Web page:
Step 9 - Give back to the community.
Team games take up a lot of time, but leave you with a lot of free time when the file isn’t in your hands. When it isn’t, devote yourself to giving back to the OHR Community. Write a tutorial on your area of expertise, review and playtest other’s games. Seek out those who you feel have potential and encourage their growth through constructive criticism and friendship. Never allow yourself to take the community as more important then the games, because the community comes and goes, the constant faces of today will be gone in a year, and will be replaced with other cookie cutter fools in that time. Focus on the games.
Step 10 - Sit back and smile.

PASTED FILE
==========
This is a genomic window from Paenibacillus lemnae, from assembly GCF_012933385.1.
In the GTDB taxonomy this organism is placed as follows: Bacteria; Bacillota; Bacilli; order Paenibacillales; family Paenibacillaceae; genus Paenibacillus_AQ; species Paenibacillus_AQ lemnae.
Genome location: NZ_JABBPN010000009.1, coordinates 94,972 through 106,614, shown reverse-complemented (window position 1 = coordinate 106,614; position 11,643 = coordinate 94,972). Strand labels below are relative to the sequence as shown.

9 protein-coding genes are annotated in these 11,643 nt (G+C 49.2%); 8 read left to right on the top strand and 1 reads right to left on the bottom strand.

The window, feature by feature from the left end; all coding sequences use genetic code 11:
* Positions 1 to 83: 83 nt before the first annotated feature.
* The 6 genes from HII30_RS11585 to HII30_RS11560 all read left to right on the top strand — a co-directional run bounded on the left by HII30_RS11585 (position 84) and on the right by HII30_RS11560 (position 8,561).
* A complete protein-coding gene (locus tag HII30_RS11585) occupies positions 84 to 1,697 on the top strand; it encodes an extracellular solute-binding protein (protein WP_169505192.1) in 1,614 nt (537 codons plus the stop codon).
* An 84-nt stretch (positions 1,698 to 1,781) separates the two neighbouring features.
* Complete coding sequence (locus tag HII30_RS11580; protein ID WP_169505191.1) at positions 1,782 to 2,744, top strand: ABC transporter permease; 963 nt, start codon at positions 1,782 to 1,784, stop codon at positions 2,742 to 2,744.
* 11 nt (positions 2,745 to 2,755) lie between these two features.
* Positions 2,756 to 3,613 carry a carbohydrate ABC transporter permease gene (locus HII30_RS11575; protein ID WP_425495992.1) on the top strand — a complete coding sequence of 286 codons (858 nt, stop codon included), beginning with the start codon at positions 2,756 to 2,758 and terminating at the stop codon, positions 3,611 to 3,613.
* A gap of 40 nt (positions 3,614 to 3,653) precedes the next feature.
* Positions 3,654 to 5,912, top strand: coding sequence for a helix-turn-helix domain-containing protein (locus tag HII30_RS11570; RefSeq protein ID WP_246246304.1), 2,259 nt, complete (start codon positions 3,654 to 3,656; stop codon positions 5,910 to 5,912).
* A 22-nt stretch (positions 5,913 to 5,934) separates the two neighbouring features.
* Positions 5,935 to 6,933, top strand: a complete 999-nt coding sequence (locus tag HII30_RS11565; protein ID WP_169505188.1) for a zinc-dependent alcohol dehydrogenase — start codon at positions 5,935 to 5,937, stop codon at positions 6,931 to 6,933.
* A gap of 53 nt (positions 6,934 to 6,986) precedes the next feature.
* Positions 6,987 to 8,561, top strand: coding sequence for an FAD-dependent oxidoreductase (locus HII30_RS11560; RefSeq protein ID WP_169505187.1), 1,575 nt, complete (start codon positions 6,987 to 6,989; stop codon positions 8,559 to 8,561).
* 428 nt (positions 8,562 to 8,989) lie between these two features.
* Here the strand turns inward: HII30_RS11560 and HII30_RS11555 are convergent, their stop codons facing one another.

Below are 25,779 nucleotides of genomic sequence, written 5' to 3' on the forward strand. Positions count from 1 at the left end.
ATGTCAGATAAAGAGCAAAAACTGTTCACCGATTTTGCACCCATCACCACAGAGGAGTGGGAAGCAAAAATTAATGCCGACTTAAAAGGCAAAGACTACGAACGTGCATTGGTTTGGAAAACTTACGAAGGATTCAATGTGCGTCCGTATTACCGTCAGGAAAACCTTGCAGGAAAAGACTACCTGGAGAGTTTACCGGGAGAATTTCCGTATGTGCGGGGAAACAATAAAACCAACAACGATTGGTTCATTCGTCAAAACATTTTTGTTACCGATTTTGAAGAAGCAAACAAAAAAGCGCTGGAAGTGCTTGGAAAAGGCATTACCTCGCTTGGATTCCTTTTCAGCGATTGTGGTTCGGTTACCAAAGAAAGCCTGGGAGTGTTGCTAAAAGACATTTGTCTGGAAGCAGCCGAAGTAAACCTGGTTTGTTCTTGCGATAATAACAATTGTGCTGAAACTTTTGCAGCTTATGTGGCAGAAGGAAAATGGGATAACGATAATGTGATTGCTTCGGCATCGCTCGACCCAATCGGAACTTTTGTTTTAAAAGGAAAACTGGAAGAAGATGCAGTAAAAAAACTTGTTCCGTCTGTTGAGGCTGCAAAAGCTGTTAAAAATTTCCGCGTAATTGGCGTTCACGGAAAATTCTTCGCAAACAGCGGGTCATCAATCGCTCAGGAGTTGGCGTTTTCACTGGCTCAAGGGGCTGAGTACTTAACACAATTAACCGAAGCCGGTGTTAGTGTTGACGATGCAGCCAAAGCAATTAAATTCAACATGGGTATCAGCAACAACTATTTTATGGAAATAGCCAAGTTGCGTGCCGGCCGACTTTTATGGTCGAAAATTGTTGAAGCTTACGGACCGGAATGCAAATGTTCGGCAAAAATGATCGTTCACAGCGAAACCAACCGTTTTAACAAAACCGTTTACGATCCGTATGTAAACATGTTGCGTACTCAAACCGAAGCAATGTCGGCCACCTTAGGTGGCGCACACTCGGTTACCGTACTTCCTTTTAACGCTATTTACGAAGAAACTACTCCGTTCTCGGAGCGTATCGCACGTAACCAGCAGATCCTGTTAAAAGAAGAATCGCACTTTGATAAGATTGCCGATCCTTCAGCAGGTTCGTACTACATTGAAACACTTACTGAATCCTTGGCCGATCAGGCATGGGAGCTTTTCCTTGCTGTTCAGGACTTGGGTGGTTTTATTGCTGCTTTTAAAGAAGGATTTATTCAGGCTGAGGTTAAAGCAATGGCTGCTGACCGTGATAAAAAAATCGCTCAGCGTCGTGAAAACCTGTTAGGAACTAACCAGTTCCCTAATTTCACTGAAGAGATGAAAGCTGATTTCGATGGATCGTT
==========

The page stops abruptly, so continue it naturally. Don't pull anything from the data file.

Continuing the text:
If you’ve been following this guide, you should now be able write well, compose music, draw impressively, and know how to make a game in a way that goes beyond the majority of game designers and players. You’re now more then a game designer, you’re a well rounded individual who’s skills can easily make or break a project. Congrats, I hope this article helped you get there. Finally, I would like to stress that the steps listed should be taken in the order given. If you start on step 6 as a newcomer, you’re only asking for trouble, and anyone, even a very talented game designer, could learn quite a lot from starting at step one and doing the list over again. Have fun.